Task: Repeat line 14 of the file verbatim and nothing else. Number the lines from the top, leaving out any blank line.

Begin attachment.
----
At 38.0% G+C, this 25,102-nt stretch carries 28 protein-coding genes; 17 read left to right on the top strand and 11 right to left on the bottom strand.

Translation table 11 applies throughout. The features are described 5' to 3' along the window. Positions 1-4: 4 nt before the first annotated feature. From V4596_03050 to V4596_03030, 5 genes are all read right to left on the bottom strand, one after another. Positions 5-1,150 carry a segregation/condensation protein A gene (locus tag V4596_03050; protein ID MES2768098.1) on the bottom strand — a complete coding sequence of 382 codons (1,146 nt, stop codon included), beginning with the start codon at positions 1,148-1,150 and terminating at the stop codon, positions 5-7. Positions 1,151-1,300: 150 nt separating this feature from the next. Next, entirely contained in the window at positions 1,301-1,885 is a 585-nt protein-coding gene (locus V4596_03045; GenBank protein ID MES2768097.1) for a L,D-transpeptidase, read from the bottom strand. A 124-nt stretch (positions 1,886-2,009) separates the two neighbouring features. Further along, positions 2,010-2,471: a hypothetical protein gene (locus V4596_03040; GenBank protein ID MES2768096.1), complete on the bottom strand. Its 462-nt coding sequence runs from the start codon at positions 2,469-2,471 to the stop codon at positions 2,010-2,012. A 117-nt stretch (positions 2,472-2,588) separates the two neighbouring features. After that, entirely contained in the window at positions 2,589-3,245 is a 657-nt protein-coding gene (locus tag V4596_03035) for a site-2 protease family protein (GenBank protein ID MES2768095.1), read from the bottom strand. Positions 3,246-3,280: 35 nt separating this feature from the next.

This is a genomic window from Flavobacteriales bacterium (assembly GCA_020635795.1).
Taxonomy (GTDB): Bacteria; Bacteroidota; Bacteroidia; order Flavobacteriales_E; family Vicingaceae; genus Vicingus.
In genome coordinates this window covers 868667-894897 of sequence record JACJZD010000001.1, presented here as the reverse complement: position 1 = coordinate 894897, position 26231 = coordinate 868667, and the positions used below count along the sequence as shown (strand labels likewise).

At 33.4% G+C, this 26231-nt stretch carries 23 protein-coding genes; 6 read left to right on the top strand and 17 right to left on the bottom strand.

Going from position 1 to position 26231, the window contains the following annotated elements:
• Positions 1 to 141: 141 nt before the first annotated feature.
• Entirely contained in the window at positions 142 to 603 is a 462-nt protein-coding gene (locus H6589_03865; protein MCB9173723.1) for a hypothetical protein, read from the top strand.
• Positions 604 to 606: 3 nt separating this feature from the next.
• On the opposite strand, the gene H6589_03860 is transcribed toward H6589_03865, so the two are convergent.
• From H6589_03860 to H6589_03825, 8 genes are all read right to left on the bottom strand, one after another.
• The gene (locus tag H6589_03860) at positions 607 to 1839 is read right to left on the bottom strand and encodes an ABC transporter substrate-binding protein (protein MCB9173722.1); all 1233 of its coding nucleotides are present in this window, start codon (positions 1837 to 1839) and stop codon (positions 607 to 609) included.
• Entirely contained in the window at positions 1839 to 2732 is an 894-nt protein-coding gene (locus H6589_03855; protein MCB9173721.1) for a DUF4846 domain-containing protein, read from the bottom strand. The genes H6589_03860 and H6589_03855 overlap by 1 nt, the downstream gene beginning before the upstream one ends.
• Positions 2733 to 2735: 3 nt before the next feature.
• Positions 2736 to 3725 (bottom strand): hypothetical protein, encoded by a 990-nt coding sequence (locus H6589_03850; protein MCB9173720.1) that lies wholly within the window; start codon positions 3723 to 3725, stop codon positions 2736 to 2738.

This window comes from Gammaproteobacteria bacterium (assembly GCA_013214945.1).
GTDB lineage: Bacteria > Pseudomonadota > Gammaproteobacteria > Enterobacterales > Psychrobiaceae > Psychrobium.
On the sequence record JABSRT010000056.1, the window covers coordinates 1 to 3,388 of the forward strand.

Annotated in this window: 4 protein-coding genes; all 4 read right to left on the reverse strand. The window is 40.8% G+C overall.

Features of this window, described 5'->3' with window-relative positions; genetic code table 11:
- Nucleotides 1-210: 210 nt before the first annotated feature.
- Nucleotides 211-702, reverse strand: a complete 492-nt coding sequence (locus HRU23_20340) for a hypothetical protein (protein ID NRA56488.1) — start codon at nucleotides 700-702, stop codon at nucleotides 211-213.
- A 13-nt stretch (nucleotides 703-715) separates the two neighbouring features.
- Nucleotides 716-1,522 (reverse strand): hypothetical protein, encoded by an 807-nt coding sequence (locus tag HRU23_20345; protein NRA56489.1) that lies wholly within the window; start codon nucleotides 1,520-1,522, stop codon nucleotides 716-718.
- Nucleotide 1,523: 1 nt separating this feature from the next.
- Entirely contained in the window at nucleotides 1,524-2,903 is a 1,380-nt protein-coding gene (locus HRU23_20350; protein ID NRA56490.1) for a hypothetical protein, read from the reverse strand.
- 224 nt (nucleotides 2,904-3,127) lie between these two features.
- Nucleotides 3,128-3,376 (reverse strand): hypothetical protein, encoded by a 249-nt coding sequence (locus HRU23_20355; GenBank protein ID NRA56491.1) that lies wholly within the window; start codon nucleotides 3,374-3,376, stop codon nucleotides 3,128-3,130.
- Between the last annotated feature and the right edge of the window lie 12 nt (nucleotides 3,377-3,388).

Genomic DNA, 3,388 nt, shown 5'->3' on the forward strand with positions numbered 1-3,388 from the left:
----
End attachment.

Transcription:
• Entirely contained in the window at positions 1839 to 2732 is an 894-nt protein-coding gene (locus H6589_03855; protein MCB9173721.1) for a DUF4846 domain-containing protein, read from the bottom strand. The genes H6589_03860 and H6589_03855 overlap by 1 nt, the downstream gene beginning before the upstream one ends.